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    Paul Laurence Dunbar Autograph Manuscript Signed. One page, 5" x 8", [Washington, D.C.]; March 12, [1898]. Dunbar has written his poem titled "A Choice" on Library of Congress letterhead. In part: "They please me not-these solemn songs / That hint of sermons covered up. 'Tis true the world should heed its wrongs, / But in a poem, let me sup, / Not simples brewed to cure or ease / Humanity's confessed disease... Paul Laurence Dunbar"

    Dunbar was an employee at the Library of Congress from September 1897 through December 1898. The date of "12 March 98-99" is written in blue pencil at the top of the poem in an unknown hand. Since Dunbar had left the library at the end of the year 1898 for health reasons (the dust in the book stacks was detrimental to his health), the poem would have been written in 1898. It was eventually published in Lyrics of the Hearthside (Dodd, Mead & Company, 1899).

    Condition: The document has two horizontal folds and a few wrinkles at the bottom, away from text; otherwise good condition.

    More Information:

    Paul Laurence Dunbar (1872-1906) was one of the first African-American poets to gain national recognition. Dunbar's parents were freed slaves from Kentucky and he would draw on their stories of plantation life throughout his writing career. By the age of fourteen, Dunbar had poems published in the Dayton Herald. While in high school he edited the Dayton Tattler, a short-lived black newspaper published by classmate Orville Wright. Unable to afford college, Dunbar worked for a while as an elevator operator while he continued writing poetry. In 1893, Dunbar self-published a collection called Oak and Ivy. To help pay the publishing costs, he sold the book for a dollar to people riding in his elevator. Referred to by Frederick Douglass as "the most promising young colored man in America," by 1895 Dunbar's poetry was being published in national newspapers and magazines, such as the New York Times. That same year his second collection of poems, Majors and Minors, was published. Dunbar embarked on a six-month reading tour of England in 1897. When he returned to the United States, he received a clerkship at the Library of Congress.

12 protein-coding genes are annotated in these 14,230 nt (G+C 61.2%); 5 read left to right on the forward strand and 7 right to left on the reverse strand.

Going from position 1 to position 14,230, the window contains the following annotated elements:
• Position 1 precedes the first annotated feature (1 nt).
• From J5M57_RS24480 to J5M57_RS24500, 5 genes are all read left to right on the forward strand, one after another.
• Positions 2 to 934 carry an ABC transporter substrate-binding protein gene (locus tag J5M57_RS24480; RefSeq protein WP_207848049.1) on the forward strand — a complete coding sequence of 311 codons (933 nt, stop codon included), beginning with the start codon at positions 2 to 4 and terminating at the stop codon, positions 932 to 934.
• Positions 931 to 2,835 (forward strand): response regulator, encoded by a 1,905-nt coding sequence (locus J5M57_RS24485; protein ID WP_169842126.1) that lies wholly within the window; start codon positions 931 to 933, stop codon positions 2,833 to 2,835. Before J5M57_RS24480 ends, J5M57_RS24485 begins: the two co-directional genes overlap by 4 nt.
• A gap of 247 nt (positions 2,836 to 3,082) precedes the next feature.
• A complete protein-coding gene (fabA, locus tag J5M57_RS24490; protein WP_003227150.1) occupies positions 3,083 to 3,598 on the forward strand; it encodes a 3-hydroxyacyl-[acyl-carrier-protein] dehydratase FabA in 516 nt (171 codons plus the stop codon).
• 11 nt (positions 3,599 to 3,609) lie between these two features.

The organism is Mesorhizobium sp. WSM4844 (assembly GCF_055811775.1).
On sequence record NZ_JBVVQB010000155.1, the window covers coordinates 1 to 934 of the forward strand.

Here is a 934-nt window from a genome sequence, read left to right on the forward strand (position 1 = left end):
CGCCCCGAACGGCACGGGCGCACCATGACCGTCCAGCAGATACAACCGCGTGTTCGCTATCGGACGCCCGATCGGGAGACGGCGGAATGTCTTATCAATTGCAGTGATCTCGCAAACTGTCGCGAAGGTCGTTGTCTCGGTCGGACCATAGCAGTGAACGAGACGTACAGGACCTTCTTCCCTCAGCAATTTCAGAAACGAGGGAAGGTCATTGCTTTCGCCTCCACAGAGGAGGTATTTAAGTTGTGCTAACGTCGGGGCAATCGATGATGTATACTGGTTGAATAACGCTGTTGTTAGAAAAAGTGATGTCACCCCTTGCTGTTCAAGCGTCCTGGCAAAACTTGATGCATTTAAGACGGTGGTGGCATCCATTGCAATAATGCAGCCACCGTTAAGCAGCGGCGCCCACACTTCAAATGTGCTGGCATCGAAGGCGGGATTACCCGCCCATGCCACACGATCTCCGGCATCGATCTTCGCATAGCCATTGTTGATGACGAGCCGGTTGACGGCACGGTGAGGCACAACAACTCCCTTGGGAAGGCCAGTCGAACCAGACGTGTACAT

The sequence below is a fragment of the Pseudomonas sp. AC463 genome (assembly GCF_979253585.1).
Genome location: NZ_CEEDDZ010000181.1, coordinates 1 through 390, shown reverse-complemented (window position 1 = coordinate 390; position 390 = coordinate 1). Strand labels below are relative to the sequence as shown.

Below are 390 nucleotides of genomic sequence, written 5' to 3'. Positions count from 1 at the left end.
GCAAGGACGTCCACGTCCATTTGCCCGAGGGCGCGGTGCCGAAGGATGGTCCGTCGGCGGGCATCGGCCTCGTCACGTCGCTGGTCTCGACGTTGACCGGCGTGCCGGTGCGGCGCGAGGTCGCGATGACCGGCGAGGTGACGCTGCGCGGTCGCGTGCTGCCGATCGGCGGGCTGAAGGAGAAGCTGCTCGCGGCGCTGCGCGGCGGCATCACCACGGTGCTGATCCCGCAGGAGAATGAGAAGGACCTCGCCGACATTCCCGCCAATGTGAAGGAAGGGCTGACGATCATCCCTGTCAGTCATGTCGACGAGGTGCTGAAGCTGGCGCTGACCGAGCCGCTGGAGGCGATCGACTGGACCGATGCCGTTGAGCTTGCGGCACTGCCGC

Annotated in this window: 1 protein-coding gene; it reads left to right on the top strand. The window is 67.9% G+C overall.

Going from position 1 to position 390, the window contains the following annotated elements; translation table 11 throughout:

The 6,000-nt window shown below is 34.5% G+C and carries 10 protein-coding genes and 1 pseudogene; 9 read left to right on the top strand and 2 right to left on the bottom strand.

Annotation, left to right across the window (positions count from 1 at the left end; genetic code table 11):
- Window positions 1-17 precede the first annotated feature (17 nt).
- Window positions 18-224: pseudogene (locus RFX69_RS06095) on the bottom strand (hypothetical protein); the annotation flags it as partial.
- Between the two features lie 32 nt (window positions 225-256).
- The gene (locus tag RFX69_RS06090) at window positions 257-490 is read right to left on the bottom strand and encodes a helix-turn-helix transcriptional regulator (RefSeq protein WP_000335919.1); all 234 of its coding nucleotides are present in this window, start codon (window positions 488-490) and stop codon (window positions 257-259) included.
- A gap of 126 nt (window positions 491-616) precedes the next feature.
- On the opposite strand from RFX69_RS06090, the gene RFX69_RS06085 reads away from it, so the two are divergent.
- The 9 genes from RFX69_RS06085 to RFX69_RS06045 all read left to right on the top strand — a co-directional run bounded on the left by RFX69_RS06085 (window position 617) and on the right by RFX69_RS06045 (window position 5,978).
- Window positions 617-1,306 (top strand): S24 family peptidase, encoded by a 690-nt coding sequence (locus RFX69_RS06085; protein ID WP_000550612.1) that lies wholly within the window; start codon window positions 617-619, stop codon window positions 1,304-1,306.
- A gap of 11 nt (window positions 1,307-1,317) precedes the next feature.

While living in Washington, D.C., Dunbar published a collection of short stories entitled Folks from Dixie (1898), a novel The Uncalled (1898) and two additional collections of poems, Lyrics of the Hearthside (1899) and Poems of Cabin and Field (1899). He left his position at the Library of Congress in December 1898 to dedicate himself to writing. Over the next five years, he published three more novels and three short story collections. Between 1902 and his death in 1906 at the age of 33 as a result of tuberculosis, Dunbar produced three additional collections of poems, Lyrics of Love and Laughter (1903), Howdy, Howdy, Howdy (1905), and Lyrics of Sunshine and Shadow (1903), which cemented his reputation as America's premier African-American poet.

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